Do Justice, Love Kindness
November 11, 2017
Verse: Matthew 18:27
Christ Lutheran Church
November 12, 2017
by: Rev. Dean Kavouras
Do Justice, Love Kindness
Out of pity the master of that servant released him, and canceled the debt. Matthew 18:27
It is tempting to hear the Lord’s parable as nothing more than a morality tale, but it’s a great deal more than that!
Today’s gospel is a parable of the Kingdom, which is another way of saying, a parable of the church! And by church we don’t mean the organizational flow chart, or membership list, but the assembly of the baptized gathered in Holy Communion with their God. The thing that we are engaged in at this very time. This is the church, and the parable is for us, and so now let us learn what it has to teach.
The first thing you need to know is that you are servant in the parable, and the time for judgment is come. You are in way over your head! Not only with Visa and Master Card but with your God! Your sins have reached up to heaven. The bigger ones are obvious because of the unhappy chain of events that follow close behind. Your nasty temper, biting words and bumptious attitude. Your laziness and lack of self-control. But there are secret sins, too. Unclean thoughts and desires, self-pity, self-righteousness and the stubborn refusal to be reconcile with those who desire to be at peace with you. The sum total of your sins constitutes a debt to God that you can never pay! And that means only one thing: divine retribution. The misery and sorrow the Wicked Servant was awarded by his refusal to forgive!
The servant in the parable lived too large, for too long. He borrowed against the future, and when it came time to pay what he owed he was fresh out of luck. But he loved himself too much to surrender. He loved his life, his wife, his children and all that he had amassed. And now when it came time to settle up, he did not want to lose it.
As so he plays the only card he has: he falls down in deep humility before his master and pleads for more time, promising to pay back every penny, though everyone knows it is impossible. But he’s a business man, and negotiation is what he does.
But his master does not negotiate, but does something entirely unexpected! Something that no master ever did! He forgives the debt, frees the servant, and sends him on his way!
You are the servant in the parable! Your debt is discharged! Not because you can ever atone for your sins, you can’t! Learn that well. But because the Teller of the parable atoned for you. Not with “gold or silver,” as we learn in the catechism, “but with his holy precious blood, and with his innocent suffering and death. That I may be his own, and live under him in his kingdom, and serve him in everlasting righteousness, innocence and blessedness. Even as he is risen from the dead, lives and reigns eternally. This is most certainly true.”
Glory be to God on High!
But the parable doesn’t end here, but takes a turn for the worse instead. The one who received mercy did not pay it forward! Did not extend mercy to his debtors, and that, according to the parable, is fatal! He who was forgiven much, was not willing to forgive little to his fellow servant; but exacted full punishment from him, instead. What a mistake!
It’s at this juncture that we read these most interesting words: “When his fellow servants saw what had taken place they were deeply distressed.”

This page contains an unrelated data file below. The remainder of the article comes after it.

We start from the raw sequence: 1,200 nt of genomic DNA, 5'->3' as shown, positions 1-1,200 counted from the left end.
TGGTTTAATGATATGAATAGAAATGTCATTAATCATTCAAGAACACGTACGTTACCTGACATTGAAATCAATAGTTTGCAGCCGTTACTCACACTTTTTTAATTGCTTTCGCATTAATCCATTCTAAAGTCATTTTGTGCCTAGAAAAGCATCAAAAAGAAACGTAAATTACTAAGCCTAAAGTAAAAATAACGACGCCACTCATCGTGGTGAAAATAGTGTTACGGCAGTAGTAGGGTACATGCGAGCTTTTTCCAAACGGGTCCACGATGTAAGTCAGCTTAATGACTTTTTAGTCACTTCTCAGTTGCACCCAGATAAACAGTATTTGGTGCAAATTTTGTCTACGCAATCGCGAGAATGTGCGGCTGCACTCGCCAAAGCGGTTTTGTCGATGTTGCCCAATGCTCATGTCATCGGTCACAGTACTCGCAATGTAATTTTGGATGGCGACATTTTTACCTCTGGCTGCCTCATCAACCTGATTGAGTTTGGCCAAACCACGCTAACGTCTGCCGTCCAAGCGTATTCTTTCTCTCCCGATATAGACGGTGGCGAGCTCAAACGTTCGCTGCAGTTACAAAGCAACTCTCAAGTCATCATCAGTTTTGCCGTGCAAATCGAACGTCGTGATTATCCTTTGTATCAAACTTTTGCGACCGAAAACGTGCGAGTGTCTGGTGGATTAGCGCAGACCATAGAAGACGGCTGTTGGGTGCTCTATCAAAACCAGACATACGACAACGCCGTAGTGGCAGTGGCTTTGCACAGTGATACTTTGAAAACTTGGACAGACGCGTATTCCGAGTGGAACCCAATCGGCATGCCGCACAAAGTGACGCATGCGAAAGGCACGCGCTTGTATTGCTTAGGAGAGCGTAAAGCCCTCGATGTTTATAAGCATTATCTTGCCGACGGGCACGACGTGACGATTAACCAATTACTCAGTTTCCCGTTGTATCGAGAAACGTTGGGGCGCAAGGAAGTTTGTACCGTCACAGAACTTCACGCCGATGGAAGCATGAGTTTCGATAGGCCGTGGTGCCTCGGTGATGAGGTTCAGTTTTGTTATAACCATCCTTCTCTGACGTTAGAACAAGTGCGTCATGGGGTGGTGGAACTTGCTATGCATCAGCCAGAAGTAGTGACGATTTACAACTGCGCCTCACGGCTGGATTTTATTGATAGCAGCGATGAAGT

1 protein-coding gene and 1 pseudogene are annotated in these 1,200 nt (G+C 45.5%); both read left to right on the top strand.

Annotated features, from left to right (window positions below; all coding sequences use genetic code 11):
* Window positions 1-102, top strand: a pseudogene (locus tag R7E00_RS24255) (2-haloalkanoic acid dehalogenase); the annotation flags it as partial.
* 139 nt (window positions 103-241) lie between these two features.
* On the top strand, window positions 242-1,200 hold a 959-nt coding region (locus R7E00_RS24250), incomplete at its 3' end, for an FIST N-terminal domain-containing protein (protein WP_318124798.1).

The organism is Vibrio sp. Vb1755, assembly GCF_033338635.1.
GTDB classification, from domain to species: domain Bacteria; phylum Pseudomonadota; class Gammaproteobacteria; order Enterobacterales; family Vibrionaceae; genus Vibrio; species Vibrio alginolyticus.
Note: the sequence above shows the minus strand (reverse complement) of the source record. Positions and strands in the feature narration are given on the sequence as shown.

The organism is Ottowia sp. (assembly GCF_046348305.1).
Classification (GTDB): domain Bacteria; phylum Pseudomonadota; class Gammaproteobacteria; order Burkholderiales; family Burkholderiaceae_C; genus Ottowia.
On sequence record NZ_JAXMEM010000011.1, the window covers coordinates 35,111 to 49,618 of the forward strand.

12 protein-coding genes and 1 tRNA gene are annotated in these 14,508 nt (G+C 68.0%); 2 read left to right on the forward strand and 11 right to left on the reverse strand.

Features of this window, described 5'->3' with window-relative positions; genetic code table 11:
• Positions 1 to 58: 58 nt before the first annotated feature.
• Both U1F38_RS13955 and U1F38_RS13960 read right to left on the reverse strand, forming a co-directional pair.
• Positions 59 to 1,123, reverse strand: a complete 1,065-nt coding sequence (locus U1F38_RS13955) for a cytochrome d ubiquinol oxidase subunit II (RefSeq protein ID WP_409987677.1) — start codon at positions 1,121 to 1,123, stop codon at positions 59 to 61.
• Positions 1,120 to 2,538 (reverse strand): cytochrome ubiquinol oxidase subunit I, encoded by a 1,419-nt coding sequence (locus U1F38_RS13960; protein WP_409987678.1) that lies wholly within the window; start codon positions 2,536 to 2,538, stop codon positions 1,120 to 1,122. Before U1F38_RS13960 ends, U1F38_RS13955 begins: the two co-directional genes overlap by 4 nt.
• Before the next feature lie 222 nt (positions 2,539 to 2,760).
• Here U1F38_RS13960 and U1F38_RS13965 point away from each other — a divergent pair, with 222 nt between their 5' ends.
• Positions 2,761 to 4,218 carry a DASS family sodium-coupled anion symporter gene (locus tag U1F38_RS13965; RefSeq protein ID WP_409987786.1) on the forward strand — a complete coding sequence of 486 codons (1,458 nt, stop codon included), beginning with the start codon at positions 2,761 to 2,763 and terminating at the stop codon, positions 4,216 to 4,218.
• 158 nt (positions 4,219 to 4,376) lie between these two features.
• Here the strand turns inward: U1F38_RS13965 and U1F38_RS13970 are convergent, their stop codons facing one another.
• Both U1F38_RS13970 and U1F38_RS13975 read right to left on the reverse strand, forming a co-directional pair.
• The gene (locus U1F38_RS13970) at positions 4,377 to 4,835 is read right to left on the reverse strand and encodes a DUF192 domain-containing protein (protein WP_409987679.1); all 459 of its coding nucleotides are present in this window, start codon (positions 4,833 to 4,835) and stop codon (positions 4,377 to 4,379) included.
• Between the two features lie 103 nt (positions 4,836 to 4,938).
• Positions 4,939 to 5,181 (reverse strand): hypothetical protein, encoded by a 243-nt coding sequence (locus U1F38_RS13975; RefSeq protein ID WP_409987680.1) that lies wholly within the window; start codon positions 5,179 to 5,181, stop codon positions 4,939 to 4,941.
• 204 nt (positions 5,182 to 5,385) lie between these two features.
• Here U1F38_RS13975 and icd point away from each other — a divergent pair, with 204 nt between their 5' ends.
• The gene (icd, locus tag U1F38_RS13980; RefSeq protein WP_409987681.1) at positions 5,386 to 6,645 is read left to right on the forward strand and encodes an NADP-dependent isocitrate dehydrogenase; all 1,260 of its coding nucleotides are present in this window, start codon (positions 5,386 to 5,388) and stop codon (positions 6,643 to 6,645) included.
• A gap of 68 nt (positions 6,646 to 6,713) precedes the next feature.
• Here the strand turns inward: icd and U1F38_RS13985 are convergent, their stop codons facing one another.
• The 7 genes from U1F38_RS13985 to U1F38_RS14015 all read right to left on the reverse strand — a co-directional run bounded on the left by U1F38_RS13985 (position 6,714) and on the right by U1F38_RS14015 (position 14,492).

What distressed them so?
The injustice of it all! Because it is incumbent on all who have obtained remission of sins in Christ, to extend the same mercy to others! To be as forbearing with them, as your God is with you! Whatever debt your brother owes you, yours to God was infinitely larger. But your sins are remitted. “Go, and do likewise!”
Not only do we learn this all-important lesson from the parable, but from the prayer that Jesus taught us to pray as well, “forgives us our debts, as we forgive our debtors.” Did the Lord mean to set such a trap for us? Whether he did or did not, the point is clear! That our duty to reconcile with one another, wherever and whenever we can, is never over; and that can be distressing! But there is no other way for the baptized to live!
In marriage this forgiveness is vital. There is no more important virtue between husband and wife than to forgive one another, as God for Christ’s sake has forgiven you. (Ephesians 4:32). And what goes for the home, goes for the church as well.
We said earlier that this parable is not a standalone morality tale, but a parable of the church. A parable to be spoken in the church, by the church and to the church, and which finds its fulfillment at the rail!
After the consecration, when celebrant says, “The peace of the Lord be with you always,” that is but a remnant of an earlier, and much more elaborate, liturgical gesture called, “the kiss of peace.”
From earliest times the distribution was preceded by this kiss. Those in the congregation would embrace, and kiss one another on the cheek, to demonstrate that they were reconciled with one another. That there was no anger or hatred at the holy altar of God. But only unity and blessed peace!
In our liturgy the practice has been reduced to a verbal exchange. In some places its current iteration is “the handshake of peace.” And that, too, works as long as we understand what we are doing. The “handshake of peace” is not a social gesture, but a high Eucharistic moment, when the church puts this parable of the kingdom into practice. As each communicant extends to the other the remission that he himself here receives.
And what we do in the church, as we have already said, but say again, let us also do in the home! Which St. John Chrysostom calls, “the little church.” Because to do so is to bless God for his mercy, and to fulfill the words of our Old Testament lesson: To do justice, love kindness, and walk humbly with our God. Amen.